The New, Improved, and Smarter Electric Grid


Smart Grid Overview:

The Smart Grid is a system that is being put in place that will eventually make our electric system in the United States, more efficient, less expensive, and better prepared to deal with power outages. But these are only a few of the benefits of the Smart Grid. The Smart Grid also allows for a new type of technology that will lead to a better and more efficient system of using energy in households, companies, and other infrastructures. The smart grid will be able to turn off some electric appliances when they are not being used to reduce a household’s energy consumption . This will also allow for electrical companies to better estimate and produce the accurate amount of energy that is demanded by the population.

Our Current Electric Grid:

Currently our electric grid is having noticeably more and more problems. In the past 50 years, our technology and society has changed dramatically and the amount of energy consumption needed in America today is higher than ever. With greater energy consumption came better technology to improve our carbon footprint and the go green movement came alive. In the article it gave an interesting statistic that said, “If every American household replaced just one incandescent bulb (Edison’s pride and joy) with a compact fluorescent bulb, the country would conserve enough energy to light 3 million homes and save more than $600 million annually.” This shows that even with this new, improved, and ecofriendly technology, Americans have not demonstrated and done their part by keeping the earth green. The electric grid is centrally planned which means that energy is coming locally from electric companies and are being transferred by wires connected to one another throughout your town. Currently, in the United States we are producing 25% of the world’s fossil fuels. We also produce half of our electricity by burning coal. To make the U.S. more environmentally friendly we need to incorporate the new technologies such as solar, biomass, and geothermal energy into our current electric grid. With our out of date technology it is hard to incorporate the full amount of energy these new systems can produce into our current electricity, but with the Smart Grid, these systems will be used significantly more. In a study done by the UCLA Smart Grid Energy Research Center, the leading professor speaks about how our current grid cannot maintain the amount of energy that we are using and new products such as electric cars will use an equal amount of energy that a house will use in a year. The professor also speaks to the point that the time is now to change our grid as the grid in the United States is a lot more dated than even some of the grids in Europe.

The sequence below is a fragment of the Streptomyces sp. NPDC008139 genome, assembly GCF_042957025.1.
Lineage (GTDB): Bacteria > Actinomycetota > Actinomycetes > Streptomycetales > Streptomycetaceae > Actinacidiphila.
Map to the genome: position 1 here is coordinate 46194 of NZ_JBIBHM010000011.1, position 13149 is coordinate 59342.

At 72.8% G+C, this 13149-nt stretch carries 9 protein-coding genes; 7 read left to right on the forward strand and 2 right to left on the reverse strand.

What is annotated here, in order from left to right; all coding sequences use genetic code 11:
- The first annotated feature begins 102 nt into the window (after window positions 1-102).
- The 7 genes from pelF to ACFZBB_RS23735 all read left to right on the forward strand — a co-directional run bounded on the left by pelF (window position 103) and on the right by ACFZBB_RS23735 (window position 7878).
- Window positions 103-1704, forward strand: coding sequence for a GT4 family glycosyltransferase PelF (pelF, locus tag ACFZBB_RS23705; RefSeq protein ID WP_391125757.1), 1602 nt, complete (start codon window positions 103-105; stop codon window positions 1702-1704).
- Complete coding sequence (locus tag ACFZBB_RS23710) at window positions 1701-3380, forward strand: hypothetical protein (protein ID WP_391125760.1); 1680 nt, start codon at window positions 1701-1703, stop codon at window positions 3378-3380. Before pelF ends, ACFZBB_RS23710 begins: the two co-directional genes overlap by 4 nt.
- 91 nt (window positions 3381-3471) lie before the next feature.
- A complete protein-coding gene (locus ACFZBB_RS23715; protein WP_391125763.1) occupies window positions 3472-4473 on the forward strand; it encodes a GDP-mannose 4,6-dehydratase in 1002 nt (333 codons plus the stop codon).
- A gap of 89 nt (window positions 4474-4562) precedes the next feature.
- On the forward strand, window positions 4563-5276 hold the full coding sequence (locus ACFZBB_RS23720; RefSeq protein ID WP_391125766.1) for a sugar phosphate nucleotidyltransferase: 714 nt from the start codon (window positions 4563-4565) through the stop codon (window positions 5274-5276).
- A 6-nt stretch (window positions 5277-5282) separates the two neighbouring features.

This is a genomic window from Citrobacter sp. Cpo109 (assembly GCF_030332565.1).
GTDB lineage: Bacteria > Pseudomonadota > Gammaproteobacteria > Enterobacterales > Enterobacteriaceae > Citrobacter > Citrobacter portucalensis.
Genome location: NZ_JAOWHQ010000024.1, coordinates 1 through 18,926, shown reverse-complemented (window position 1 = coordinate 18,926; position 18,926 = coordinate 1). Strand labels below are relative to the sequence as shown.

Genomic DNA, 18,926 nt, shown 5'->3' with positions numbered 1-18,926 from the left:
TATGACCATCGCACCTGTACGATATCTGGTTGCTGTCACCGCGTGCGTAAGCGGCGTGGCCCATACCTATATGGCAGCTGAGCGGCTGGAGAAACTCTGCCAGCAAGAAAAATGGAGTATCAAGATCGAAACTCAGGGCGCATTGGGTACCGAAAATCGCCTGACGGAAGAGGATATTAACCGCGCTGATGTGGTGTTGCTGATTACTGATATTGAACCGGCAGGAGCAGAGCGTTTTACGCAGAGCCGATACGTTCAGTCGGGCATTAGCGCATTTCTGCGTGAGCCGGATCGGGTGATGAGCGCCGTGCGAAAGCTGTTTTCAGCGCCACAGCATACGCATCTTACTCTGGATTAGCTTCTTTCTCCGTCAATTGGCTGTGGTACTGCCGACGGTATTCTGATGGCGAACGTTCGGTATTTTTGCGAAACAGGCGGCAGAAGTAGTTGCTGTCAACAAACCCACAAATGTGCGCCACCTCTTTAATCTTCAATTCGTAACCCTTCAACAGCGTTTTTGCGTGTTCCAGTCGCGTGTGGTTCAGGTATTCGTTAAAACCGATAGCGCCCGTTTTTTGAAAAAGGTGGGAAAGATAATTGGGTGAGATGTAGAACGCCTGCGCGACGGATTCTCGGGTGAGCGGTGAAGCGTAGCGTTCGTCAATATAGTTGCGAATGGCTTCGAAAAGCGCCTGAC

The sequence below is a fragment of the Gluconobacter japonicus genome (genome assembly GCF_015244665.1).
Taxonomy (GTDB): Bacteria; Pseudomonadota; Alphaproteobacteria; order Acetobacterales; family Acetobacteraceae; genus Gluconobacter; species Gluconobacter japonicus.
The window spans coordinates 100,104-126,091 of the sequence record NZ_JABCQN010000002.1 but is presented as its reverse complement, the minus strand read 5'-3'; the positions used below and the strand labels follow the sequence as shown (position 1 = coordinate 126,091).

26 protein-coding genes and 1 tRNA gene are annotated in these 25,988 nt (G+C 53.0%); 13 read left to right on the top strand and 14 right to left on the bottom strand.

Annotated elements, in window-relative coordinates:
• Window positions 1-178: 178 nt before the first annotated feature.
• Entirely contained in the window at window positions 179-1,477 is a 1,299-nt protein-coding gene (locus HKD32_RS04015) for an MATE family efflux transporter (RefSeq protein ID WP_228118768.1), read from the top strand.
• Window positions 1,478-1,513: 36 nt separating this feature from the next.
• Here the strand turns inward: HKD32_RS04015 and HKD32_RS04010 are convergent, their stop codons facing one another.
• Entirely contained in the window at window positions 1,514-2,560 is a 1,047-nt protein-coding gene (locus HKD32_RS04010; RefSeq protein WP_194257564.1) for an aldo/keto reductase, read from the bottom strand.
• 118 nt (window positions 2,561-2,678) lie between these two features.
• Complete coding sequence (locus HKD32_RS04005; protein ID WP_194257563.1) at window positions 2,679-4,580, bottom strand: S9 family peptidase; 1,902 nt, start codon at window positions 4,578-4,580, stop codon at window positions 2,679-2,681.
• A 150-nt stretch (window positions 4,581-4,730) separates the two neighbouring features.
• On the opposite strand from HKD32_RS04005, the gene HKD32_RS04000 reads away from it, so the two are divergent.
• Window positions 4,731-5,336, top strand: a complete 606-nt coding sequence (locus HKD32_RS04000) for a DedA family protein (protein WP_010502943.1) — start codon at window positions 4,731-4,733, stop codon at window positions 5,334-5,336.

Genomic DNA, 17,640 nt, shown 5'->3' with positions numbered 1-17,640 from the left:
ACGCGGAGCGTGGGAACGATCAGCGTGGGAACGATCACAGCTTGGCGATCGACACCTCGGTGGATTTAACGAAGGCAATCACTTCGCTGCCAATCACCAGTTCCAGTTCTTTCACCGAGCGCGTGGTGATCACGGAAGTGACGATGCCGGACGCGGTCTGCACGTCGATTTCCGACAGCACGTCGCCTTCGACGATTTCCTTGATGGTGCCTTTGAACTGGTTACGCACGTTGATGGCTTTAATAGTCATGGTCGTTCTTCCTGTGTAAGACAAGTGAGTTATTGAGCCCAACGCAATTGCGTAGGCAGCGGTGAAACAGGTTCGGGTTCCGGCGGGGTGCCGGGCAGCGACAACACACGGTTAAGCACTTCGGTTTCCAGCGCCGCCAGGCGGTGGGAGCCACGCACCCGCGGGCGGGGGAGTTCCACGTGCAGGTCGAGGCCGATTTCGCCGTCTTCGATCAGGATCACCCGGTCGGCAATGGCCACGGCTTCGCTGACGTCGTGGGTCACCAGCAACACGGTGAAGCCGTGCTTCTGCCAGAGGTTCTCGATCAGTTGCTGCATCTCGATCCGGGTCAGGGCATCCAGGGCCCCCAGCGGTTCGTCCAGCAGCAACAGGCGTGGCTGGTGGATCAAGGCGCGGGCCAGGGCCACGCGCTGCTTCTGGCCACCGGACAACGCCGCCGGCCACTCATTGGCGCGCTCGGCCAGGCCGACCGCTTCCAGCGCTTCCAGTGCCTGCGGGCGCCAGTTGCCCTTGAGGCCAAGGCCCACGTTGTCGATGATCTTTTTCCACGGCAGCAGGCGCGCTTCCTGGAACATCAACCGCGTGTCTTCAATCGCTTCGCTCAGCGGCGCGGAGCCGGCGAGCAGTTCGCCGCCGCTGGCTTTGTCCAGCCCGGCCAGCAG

How and Why are We Going to Implement the Smart Grid:

In 2003, 55 million people from 2 countries and 8 states were involved in a widespread blackout. This is only about 15% of the population of the United States but it was the biggest blackout in the United States to ever exist and costed our economy 4-10 billion dollars. This blackout, like most blackouts was caused by an flaw in the supply and demand relationship of electricity. In 3 different parts of the country the demand for energy was significantly greater than the supply so some of the plants shut down. When a plant shut downs the houses draw electricity from a different plant causing that plant to over exert and the domino effect continues until there is a mass blackout. During the blackouts, our research centers, government buildings, and many other infrastructures were shut down leaving the United States extremely vulnerable to terrorist attacks on our digital and secure information. This blackout also led to more and more research about how our society and our digital information needs to be better secured, which verified the idea that our country is in need of a higher quality and more technologically advanced grid. To implement this Smart Grid, the U.S. would have to set aside over 10 million dollars a year for the next 20 years to have enough money to move all the infrastructures underground and to create the software to make this thing work. To learn more about the developments and progress being made in this area watch the UCLA Smart Grid video below:


Benefits of the Smart Grid: